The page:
This lead to the vital moment of the match; ACH rushed in for a dropkick on Sydal, but he dropped down out of the way and ACH got his leg tangled up in the ropes. From that point on, Sydal worked over ACH’s knee consistently. This played into the finish later, when it slowed ACH climbing to the top enough for Sydal to regain his footing and stop ACH hitting his 450 by grabbing his injured leg and then hitting a jumping knee. He then jumped up and hit a top rope huricanrana with a bit extra snap, so instead of ACH falling normally on his back he made an extra 90 degrees of rotation and landed kneeling, a far worse conclusion to the move after the work that had previously gone into the limb. This gave Sydal enough time to climb up to the top rope and hit his perfect Shooting Sydal Press to move onto the finals.
This was a tremendous match, my favorite post WWE Sydal match by quite some way. One of my issues with Sydal’s more recent matches are that they didn’t flow too well, but this one didn’t have that problem at all. ACH is so good as a sympathetic babyface, and these two matched up so well. Not only was this a great high flying matchup, and it was, but it told a fantastic story around the knee. Sydal doesn’t get many chances to play the de facto heel and be the guy in control for much of the match due to being such a natural underdog but, with ACH an even more natural heel, he got a chance to here. He’s really good in the role, and was brilliant at working over the knee in an exciting and inventive way. ACH’s long term selling was really good too, selling it while off offense and on. was a fantastic match, and just about getting into the category of what I’d call “must see”. ****
No DQ – The Kingdom (Bennett & Taven) vs. The Briscoes: This was just a long wild but unfocused brawl. The Briscoes basically battered Matt and Michael around for about five minutes with chairs, stripper poles, the entrance ramp, barricades and tables. Then Taven hit a springboard enzuigiri into a chair into Mark’s face, and then things turned around and the opposite happened. Mark dived off the top rope onto Taven through a table. Bennett took a Death Valley Driver off the apron onto the ring entrance way. The finish came when Mark took a spike piledriver through four standing chairs while Jay was tied up in the ropes and Maria crucifixing him to stop him getting out.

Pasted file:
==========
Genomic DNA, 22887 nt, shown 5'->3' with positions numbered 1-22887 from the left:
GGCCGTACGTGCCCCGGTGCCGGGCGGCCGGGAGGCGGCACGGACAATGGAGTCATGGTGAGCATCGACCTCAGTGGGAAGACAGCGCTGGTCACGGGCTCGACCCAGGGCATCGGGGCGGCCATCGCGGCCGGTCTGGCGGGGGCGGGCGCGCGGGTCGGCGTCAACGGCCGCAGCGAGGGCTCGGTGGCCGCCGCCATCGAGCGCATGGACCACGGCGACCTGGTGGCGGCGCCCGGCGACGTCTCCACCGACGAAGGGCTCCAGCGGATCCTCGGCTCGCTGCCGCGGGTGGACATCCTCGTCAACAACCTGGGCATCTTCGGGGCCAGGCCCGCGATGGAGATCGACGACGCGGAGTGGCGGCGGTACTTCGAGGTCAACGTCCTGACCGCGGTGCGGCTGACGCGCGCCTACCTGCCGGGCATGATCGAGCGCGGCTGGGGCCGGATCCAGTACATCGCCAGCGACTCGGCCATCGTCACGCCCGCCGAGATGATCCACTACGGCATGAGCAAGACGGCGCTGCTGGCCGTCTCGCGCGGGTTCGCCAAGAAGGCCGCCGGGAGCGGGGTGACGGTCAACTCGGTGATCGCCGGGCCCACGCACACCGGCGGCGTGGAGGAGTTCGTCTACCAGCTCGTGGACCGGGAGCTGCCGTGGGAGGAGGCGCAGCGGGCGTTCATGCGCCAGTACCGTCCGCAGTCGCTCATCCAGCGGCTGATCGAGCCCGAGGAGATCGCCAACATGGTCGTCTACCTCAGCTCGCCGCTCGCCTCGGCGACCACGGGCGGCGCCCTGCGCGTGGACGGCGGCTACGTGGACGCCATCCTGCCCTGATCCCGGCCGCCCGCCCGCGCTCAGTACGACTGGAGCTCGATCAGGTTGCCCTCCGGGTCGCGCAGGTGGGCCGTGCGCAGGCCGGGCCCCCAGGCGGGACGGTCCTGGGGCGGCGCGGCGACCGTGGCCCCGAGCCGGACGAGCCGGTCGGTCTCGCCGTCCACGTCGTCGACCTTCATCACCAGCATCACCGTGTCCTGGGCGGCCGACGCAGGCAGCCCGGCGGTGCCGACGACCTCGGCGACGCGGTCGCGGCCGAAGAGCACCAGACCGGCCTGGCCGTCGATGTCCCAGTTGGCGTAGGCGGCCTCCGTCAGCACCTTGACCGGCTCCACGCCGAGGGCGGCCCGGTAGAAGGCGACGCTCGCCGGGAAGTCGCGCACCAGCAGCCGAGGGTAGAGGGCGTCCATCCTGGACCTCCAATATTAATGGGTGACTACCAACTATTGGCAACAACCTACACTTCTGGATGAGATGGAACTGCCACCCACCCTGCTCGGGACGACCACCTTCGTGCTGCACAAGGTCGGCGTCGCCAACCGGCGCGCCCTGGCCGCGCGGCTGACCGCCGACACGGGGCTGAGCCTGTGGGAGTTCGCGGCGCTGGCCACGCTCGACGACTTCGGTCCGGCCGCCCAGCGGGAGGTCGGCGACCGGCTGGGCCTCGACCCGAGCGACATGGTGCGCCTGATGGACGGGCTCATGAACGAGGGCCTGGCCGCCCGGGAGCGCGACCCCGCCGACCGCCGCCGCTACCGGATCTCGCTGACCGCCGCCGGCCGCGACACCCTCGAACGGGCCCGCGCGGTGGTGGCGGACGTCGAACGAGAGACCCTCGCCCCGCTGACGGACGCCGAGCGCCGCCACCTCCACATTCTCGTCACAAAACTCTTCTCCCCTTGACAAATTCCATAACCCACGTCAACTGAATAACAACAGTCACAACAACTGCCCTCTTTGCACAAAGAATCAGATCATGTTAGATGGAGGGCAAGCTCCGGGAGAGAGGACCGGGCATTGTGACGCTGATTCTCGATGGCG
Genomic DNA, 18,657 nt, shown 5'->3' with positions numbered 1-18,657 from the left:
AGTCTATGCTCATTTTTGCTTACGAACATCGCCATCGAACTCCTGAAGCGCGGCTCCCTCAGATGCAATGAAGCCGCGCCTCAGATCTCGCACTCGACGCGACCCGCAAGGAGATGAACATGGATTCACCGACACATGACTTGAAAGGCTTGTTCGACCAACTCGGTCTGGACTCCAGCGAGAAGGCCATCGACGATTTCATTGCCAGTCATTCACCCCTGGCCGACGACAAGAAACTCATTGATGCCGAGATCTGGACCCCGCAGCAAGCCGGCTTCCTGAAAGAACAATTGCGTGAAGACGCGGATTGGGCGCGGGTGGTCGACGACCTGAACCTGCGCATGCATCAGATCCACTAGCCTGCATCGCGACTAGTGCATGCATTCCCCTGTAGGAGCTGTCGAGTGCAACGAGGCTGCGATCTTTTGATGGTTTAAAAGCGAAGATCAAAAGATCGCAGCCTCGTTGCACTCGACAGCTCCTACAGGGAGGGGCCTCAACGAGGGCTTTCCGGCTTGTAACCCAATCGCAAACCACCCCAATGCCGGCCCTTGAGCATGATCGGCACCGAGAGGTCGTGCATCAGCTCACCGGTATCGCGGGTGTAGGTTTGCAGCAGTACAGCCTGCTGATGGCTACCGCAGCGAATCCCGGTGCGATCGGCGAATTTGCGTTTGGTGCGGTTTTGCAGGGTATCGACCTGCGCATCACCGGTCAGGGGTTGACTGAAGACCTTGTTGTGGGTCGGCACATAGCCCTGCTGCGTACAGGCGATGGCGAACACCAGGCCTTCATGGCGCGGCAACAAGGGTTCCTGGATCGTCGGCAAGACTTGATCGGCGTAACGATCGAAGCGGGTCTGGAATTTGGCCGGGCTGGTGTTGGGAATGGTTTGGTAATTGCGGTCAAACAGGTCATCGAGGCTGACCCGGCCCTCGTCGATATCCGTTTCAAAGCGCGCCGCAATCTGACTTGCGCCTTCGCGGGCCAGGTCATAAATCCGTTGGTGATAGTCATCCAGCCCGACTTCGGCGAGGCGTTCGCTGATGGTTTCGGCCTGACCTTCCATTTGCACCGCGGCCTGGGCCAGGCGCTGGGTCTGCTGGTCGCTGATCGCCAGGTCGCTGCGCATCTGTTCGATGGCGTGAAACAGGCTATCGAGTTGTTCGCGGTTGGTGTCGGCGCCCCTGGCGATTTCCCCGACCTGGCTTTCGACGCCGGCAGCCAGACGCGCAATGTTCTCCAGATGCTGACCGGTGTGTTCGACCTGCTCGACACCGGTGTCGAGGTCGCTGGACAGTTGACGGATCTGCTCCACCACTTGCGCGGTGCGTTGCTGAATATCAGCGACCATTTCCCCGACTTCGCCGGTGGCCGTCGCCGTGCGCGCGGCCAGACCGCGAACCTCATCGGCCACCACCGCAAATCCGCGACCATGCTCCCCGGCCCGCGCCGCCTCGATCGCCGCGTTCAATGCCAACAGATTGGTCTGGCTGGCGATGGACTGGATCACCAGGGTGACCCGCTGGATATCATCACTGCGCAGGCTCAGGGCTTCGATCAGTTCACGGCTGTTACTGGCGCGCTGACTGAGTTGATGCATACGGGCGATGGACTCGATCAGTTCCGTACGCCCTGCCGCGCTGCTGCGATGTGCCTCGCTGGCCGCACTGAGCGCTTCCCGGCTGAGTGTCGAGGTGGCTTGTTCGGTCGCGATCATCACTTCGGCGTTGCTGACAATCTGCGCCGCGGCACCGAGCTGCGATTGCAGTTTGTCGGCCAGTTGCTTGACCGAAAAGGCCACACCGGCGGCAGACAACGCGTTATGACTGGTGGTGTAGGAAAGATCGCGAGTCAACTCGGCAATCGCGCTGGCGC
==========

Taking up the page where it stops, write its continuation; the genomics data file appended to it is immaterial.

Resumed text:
This was a wild, unstructured yet fun brawl. It didn’t tell any real story, and the selling was pretty shoddy (guys were up after some major bumps pretty damn quickly), but the aim of this match was just to be fun, and it achieved that. These sorts of matches are always way more enjoyable when you’re there live in person I find, and the crowd really dug this, so you can’t complain. ***1/4
After the match, Cole came down and all three Kingdom members laid a beating on Briscoe, adding a little more kindling to the fire that is the near two year build to the Final Battle main event. It culminated with a triple superkick to Jay in the corner, and that’s the way we close the show.
First of all I have to say thank you to anybody who was in the crowd for this show, because the crowd here was absolutely fantastic all night. They really enhanced the show, and were seemingly into everything. Aside from the two NJPW crossover shows, I’d say this crowd was ROH’s best all year. The commentary was actually fairly good here, Corino was on form joke wise and, aside from maybe over-talking their sponsor which you can’t really blame them for, they did a good job focusing on and calling the action.
Overall, I think this show gets a resounding thumbs up from me. ACH-Sydal really is a piece of art, and Hanson-Lethal and Alexander-Page are both really enjoyable matches too. Throw in a smattering of other good matches, and you’ve got yourself a very good show. You may well be best off skipping the first two matches on this show, as they’re really not worth your time, and it’ll leave you two and a half hours of really good wrestling. Hopefully Night 2 will be just as good.